Undergraduate Journal of Humanistic Studies

The very first issue of the Carleton Undergraduate Journal of Humanistic Studies is officially out! To access the journal, go to go.carleton.edu/ujhs. We are very excited to present eight pieces of scholarship from across the humanities disciplines. This project was the result of many hours of hard work and collaboration.

As a digital humanities project, this endeavor taught me many lessons about organization, collaboration, and planning. This journal has been a long time in the making, starting in the middle of last summer. Since that time, the project has taken on new members and grown significantly. We are currently accepting applications for next year’s editorial board and planning for the future.

Some of the greatest lessons I have learned from this project are as follows:

1. Organize, organize, organize! All projects must walk that fine line between details and the big picture. However, keeping documentation and having consistent policies made a huge difference in our process. We created a Google drive folder for our journal and started taking weekly meeting notes. This makes it easy to review what we have discussed and find our old notes.

2. Know when to set details aside. There were times when discussions about very specific points set our meetings back and we ended up spending a long time thinking about a minor issue. It’s important to keep these issues in mind but sometimes necessary to abandon them in order to keep things moving.

3. Seek help. We had lots of extremely productive conversations with our faculty advisors and research librarians. These conversations helped us better understand the process and provided us with valuable insight.

4. Communication is key. We experimented with different ways of communicating with our guest editors and making sure that all of our papers were edited on time. We are still trying to figure out the best way to ensure that deadlines are met.

5. Delegate. When we divided the work amongst ourselves, we had much greater success. Particularly with the copy editing process at the end of the project, delegation proved extremely helpful.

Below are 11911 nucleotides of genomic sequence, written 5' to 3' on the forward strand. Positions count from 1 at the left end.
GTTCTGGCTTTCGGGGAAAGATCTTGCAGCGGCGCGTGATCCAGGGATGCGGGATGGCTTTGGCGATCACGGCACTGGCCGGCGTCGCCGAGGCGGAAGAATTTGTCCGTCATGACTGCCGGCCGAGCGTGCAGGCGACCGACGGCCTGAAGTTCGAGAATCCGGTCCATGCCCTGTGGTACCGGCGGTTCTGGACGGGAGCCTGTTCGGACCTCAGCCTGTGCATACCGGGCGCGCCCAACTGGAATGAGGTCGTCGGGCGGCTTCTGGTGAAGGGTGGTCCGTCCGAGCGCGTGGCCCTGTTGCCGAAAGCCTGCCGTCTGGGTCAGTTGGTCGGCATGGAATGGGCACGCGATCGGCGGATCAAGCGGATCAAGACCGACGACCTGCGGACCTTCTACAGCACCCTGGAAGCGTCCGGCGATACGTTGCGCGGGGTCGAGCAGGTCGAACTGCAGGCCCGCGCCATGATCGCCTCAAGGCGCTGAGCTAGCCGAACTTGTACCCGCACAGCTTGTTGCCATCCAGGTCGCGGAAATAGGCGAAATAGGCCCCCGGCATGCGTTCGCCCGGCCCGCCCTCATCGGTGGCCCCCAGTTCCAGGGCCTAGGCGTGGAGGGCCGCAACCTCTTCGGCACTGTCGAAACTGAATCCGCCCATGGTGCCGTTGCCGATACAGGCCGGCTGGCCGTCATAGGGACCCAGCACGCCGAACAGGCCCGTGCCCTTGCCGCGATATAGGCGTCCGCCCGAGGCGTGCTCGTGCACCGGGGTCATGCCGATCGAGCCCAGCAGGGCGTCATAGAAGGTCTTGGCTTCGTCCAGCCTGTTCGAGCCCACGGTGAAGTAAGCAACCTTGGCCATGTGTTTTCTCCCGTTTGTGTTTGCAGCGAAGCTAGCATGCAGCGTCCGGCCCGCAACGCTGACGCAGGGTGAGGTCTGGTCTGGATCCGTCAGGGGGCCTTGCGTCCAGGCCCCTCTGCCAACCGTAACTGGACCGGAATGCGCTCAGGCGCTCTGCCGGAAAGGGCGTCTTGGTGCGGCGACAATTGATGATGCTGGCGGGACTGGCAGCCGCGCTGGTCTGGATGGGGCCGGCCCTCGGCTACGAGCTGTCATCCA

This project has proved to be an exciting part of my undergraduate career and I am so excited to see where the journal goes in the future!

ARLD Day 2015

One of the most exciting pieces of the digital humanities is the chance to engage in scholarly discussions about the future of digital scholarship. I had the amazing chance to take part in some of those discussions at the 2015 Minnesota Academic and Research Libraries Divisions Day (ARLD Day). This experience definitely gave me some food for thought about the future of DH at Carleton. The theme of the conference was the open library and was integrated in a variety of different ways throughout the day.

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The beautiful Minnesota Landscape Arboretum where the conference was held

 

The day began with a keynote address by Stephanie Davis-Kahl. She discussed the need for academic libraries to be open and accessible to encourage intellectual entrepreneurship. A spirit of entrepreneurship manifests itself when students, faculty, and staff take risks in order to seize opportunities. For us as DHAs, I think this is particularly important. Most of our work falls directly in the category of intellectual entrepreneurship and it is the element of the unknown that makes our work both exciting and difficult.

Davis-Kahl’s talk was organized around three key processes that make up the endeavor of intellectual entrepreneurship: imitation, assimilation, and innovation. Each of these pieces of the entrepreneurial process is important. However, I think innovation is probably where the most excitement as DHAs lies, for it is in innovation that we have the most opportunity to create and put our own ideas into the process.

I also attended a breakout session. The first focused on the future of the role of academic libraries and definitely gave me insight into the challenges academic librarians are currently facing. After a quick wander through the arboretum (how could I go to a garden and not take a walk?) I presented together with other staff and students from Gould Library. Our presentation highlighted the importance of involving students in the work of the library and how both students and the library benefit from this collaboration.

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Students and staff celebrating a successful presentation at ARLD day